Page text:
Marcia Reed (Chief Curator and Associate Director for Special Collections and Exhibitions at the Getty Research Institute. Her research-in-progress includes a 2020 publication and exhibition on the Jean Brown collection of avant-garde and Fluxus works) followed with her presentation“The Physicality of Archives: Re-presenting the Material Presence of Historic Documents” on the difficulties of re-presenting the physicality of analog records in a digital world. She discusses the tactile qualities of archives and special collections and argues for a 3D appreciation of archives that go beyond the flattening created by digitization and transcribing.  She provides a series of stunning examples of loss humanity in digital records. See:

Mark Conrad (AIC Co-Founder with 30 years of experience working on long term preservation of electronic records and digital surrogates, and a member of the working group that wrote and maintains OAIS) gave a talk “Keeping the Message Alive through Time” where he pointed out that as the volume of records grow, archivists are trying new technologies to help them select, preserve, and provide access to records. Some of these technologies have built-in biases that may impact how populations are represented in the record. He went on to point out that there are mechanisms in ISO 14721 – Reference Model for an Open Archival Information System (OAIS) to help a repository check for biases that may be present in the technologies archivists choose to use. See:

Elaine Westbrooks (Vice Provost of University Libraries and University Librarian at UNC — Member of the UNC Press Board of Governors, HathiTrust Board of Governors, and Digital Public Library of America Executive Board) followed with her talk called “How Erasure has been a Direct Result of Systemic Racism”. She provides definitions of erasure, 7 consequences of erasure and the harm it causes, the macro-level systems that prop up erase in libraries, and the micro-level systems or erasure in libraries and archives. She also share a powerful June 1, 2020 statement on “The university libraries’ role in reckoning with systemic racism and oppression”.  She provides definitions for systemic racism, and finally pointers for seeing the connections that promote erasure in library and archival systems.See:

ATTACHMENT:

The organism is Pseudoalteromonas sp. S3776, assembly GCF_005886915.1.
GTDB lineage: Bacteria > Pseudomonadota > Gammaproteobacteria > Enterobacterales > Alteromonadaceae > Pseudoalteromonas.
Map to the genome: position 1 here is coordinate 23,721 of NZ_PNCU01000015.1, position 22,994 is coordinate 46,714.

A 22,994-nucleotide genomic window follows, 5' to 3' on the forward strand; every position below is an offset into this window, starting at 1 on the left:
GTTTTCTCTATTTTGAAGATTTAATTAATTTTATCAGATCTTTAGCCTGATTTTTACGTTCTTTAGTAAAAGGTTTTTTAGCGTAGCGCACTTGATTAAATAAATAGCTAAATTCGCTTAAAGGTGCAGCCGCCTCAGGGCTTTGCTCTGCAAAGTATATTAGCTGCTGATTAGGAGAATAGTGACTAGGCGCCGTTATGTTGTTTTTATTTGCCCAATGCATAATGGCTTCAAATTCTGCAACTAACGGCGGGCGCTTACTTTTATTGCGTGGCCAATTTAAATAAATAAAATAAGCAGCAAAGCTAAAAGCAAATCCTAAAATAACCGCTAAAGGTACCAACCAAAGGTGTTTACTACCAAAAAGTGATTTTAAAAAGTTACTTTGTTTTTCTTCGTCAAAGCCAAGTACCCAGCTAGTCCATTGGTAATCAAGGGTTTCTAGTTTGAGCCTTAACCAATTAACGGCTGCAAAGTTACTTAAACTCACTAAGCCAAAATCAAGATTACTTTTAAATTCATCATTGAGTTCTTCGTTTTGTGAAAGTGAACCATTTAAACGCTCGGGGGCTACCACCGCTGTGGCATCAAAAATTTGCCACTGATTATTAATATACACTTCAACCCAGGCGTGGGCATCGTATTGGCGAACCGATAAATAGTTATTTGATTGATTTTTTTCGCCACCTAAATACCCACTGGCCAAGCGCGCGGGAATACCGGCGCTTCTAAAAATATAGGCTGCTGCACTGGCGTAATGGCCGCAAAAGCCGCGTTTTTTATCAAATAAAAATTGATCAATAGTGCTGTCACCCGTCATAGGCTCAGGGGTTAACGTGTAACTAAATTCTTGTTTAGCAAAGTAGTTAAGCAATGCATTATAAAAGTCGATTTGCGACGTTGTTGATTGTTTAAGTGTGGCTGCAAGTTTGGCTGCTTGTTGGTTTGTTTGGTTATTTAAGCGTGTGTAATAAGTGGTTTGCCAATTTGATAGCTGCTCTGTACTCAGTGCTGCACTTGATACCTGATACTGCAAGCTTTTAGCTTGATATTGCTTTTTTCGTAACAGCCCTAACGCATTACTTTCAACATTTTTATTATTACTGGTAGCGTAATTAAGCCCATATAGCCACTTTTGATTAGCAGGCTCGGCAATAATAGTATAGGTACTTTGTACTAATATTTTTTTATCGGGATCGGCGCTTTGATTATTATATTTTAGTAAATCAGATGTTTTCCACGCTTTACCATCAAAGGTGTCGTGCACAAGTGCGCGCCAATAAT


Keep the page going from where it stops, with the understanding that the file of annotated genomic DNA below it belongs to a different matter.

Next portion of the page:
Dr. Adriene Lim (Dean of University Libraries and Professor of the Practice, College of Information Studies, UMD. Board Member of both the Association of Research Libraries and the Center for Research Libraries) concluded the session with a presentation called“Strategies to Counter Erasure at the Institutional Level”. She focuses on practical strategies that can be deployed to counter erasure at 3 different levels of library organizations especially for library administrators: (1)  the micro with the self and knowledge of other people, (2) the meso which includes our libraries and archival organization, and (3) the  macro with commercial versus public sectors. She concludes on the need to invest in compassionate archives and libraries to challenge inequities rooted in the current policies of acquisitions, investments, donations, education, curation and technologies. See:

-Authored by Mark Conrad